Monosodium glutamate (MSG) is widely considered to enhance the flavor of beef, chicken, fish, and vegetables. This effect may be due to the interaction of glutamate with free amino acids or other basic taste stimuli present in these foods. A single-bottle test was used in order to test the preference of Old World monkeys for an extended array of gustatory stimuli individually and in combination with MSG. Six male cynomolgus monkeys, maintained on an 18-h water deprivation schedule, were given 30 min access daily to a sapid stimulus or distilled water. The following stimuli (selected on the basis of prior experimentation) were tested alone and in combination with 0.03 M MSG: sucrose, fructose, glucose, maltose, polycose, sodium saccharin, glycine, sodium chloride, hydrochloric acid, tartaric acid, malic acid, citric acid, quinine hydrochloride, urea, and beef broth. The L-isomers of the following free amino acids also were tested: alanine, histidine, phenylalanine, proline, serine, valine. The addition of MSG to the stimuli listed above had no significant effect upon the monkeys' preference or aversion thresholds. Most suprathreshold stimuli that the monkeys neither preferred nor avoided were unaffected by the addition of MSG. The monkeys' preference for sugars was adversely affected in mixtures containing MSG, but other stimuli that humans report to be sweet tasting (alanine, glycine, polycose) were unaffected. The data from the present experiment demonstrate that MSG was capable of altering the monkeys' preference for some but not all of the gustatory stimuli tested. Because MSG did not enhance the monkeys' preference for the basic taste stimuli or free amino acids, the mechanism by which MSG enhances the taste of beef, chicken, and fish in humans remains unclear.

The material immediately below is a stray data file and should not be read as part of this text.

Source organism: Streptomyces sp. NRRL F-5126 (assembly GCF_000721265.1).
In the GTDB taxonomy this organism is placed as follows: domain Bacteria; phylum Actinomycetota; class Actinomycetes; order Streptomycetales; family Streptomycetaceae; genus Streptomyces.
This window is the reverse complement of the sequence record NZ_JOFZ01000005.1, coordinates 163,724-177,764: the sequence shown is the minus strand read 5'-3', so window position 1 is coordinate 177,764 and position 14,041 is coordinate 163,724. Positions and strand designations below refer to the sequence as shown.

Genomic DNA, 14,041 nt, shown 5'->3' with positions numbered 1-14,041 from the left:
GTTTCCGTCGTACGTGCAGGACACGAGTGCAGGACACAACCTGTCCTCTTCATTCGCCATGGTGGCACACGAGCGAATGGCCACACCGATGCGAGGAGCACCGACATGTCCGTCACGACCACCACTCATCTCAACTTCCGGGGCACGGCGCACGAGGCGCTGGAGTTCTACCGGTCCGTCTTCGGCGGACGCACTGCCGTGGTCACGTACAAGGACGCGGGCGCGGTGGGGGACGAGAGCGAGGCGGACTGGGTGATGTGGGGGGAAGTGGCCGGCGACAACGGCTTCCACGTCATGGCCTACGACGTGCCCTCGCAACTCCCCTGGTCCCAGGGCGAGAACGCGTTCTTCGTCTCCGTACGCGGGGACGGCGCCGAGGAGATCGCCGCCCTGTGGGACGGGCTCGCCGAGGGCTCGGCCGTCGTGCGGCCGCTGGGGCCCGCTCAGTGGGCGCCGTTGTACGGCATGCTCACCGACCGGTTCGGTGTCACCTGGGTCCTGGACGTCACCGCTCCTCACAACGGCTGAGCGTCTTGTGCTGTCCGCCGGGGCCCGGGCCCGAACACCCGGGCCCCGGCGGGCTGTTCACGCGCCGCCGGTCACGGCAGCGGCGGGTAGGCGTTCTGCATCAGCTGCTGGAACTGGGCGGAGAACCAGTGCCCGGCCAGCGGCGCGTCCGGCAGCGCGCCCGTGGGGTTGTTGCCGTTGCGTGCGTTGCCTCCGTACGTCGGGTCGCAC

All Science Journal Classification (ASJC) codes
- Experimental and Cognitive Psychology
- Behavioral Neuroscience